Story at bedtime from prison

20th August 1999 at 01:00
Parents in Winchester jail can share a book with their children by reading on to a tape, reports Steve Hook

A CHILD's request for their father to read a bedtime story may seem reasonable enough but it can be hard to fulfil if daddy is serving a long sentence in gaol.

A new scheme at Winchester Prison is attempting to re-establish this ritual by encouraging prisoners to record bedtime stories on tape - helping them keep family ties alive in the process.

The story-telling has been devised by Highbury College, in Portsmouth, which runs education services at the prison, and Hampshire County Council's library service.

Richard Daniels, the college's education manager at the prison, said: "It is a great scheme because it means the prisoners have further contact with their children and are able to feel they are contributing something to their children's welfare. It is early days but I think this has got to help with rehabilitation because it gives them a sense of responsibility towards the family."

British Telecom has provided a pound;1,000 grant to supply inmates with books and tape recorders, after a bid was made by Helen Hinder, the prison librarian, who is employed by the county council.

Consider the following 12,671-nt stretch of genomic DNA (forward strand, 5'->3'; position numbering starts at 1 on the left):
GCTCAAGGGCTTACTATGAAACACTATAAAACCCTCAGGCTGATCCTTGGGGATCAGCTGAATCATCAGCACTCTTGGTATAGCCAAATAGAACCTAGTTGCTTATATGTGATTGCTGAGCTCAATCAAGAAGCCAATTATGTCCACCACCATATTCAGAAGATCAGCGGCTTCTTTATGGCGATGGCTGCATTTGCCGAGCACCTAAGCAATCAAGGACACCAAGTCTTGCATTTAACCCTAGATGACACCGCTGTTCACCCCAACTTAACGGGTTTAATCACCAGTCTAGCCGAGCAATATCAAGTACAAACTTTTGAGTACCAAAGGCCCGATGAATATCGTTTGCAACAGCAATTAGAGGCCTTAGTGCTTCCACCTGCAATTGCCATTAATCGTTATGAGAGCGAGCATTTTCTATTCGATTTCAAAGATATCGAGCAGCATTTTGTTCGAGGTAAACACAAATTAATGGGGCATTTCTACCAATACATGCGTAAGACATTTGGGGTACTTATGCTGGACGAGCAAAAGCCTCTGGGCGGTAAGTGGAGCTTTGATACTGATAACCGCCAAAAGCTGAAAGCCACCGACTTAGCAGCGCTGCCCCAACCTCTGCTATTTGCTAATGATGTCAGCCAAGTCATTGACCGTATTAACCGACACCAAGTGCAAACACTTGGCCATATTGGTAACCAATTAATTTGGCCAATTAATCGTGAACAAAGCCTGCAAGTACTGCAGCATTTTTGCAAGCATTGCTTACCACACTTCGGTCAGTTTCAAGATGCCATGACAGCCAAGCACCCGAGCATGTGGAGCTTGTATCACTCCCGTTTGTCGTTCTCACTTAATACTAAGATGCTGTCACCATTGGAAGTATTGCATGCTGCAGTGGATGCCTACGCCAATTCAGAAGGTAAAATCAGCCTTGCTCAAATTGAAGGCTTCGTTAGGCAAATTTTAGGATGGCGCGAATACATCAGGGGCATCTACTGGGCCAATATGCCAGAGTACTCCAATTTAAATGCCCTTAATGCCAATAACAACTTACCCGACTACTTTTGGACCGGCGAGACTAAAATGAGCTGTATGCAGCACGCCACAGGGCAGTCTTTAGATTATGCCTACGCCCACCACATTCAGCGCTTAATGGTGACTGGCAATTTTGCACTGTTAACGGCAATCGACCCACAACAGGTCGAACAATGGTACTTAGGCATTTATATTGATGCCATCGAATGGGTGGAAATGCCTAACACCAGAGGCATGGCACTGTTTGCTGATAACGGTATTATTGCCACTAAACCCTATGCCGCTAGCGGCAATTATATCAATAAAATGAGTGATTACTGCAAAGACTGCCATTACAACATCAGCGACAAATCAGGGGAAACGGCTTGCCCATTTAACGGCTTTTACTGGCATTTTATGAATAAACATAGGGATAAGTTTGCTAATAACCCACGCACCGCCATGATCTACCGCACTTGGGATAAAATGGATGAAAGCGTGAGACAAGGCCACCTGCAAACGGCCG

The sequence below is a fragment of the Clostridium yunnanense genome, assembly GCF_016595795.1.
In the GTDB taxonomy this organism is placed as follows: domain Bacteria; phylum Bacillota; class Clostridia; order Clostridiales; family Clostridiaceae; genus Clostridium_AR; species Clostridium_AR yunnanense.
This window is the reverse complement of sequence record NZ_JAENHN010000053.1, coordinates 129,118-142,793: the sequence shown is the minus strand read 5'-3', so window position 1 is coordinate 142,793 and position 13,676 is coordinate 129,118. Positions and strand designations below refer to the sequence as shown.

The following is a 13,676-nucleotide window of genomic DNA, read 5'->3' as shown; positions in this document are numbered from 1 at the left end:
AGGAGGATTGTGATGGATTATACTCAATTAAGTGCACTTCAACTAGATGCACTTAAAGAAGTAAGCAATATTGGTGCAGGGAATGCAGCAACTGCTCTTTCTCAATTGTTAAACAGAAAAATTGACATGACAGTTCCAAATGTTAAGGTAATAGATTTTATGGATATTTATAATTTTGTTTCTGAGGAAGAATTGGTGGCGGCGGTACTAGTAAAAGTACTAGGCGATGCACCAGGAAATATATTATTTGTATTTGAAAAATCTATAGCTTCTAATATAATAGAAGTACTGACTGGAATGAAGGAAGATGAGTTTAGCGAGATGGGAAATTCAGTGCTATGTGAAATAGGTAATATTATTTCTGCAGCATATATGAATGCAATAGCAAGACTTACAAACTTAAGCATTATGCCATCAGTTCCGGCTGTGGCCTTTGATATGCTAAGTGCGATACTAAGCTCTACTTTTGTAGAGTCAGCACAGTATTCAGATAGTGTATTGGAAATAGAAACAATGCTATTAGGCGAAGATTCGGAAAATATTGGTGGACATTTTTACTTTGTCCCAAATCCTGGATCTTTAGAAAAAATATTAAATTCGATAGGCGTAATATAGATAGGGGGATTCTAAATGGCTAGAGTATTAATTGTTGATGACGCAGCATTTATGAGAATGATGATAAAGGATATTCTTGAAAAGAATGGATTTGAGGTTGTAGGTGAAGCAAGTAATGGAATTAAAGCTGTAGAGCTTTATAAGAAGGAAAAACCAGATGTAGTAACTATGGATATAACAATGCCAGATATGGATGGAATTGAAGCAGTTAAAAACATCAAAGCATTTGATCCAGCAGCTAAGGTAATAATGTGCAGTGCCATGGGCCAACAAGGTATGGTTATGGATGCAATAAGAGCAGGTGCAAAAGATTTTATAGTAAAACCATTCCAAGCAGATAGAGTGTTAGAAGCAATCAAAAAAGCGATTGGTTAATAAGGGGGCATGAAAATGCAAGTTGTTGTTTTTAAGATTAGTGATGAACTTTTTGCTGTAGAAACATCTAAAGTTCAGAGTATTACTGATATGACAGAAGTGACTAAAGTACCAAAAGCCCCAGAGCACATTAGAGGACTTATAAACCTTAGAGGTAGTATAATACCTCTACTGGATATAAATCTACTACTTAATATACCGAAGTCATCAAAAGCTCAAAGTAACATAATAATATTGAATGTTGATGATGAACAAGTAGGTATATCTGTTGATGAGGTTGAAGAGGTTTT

Convicted inmates are entitled to see their children once a week while those on remand, about a third of the prison's population, are allowed to see them every day.

Winchester's 500 inmates include murderers and sex-offenders. There are nearly 100 women.

Richard Bolton, 31, sits in his tiny cell at HMP Winchester, convicted of theft. In front of him are photos of his four children and his fiancee, a copy of The Three Billygoats Gruff and a tape recorder.

"My father was in the army when I was a kid so I know how they must be missing me," he said. "They speak to me on the phone and there are regular visits but this allowed them to hear my voice whenever they want, which will mean a lot to them, and to me too. It's a really positive idea for the prison to introduce. I'm going to make sure they get all the sound effects as well as the words."

A spokesman for NACRO, the National Association for the Care and Resettlement of Offenders, said: "It is very important for people who are in prison to maintain good relations with their family. It is a small step in the right direction but we would like to see a lot more family contact.

"A more radical idea, which happens in Canada and is being tried out in France, would be weekend visits where the prisoner can be with their family for a longer period of time."

Leader, page 10

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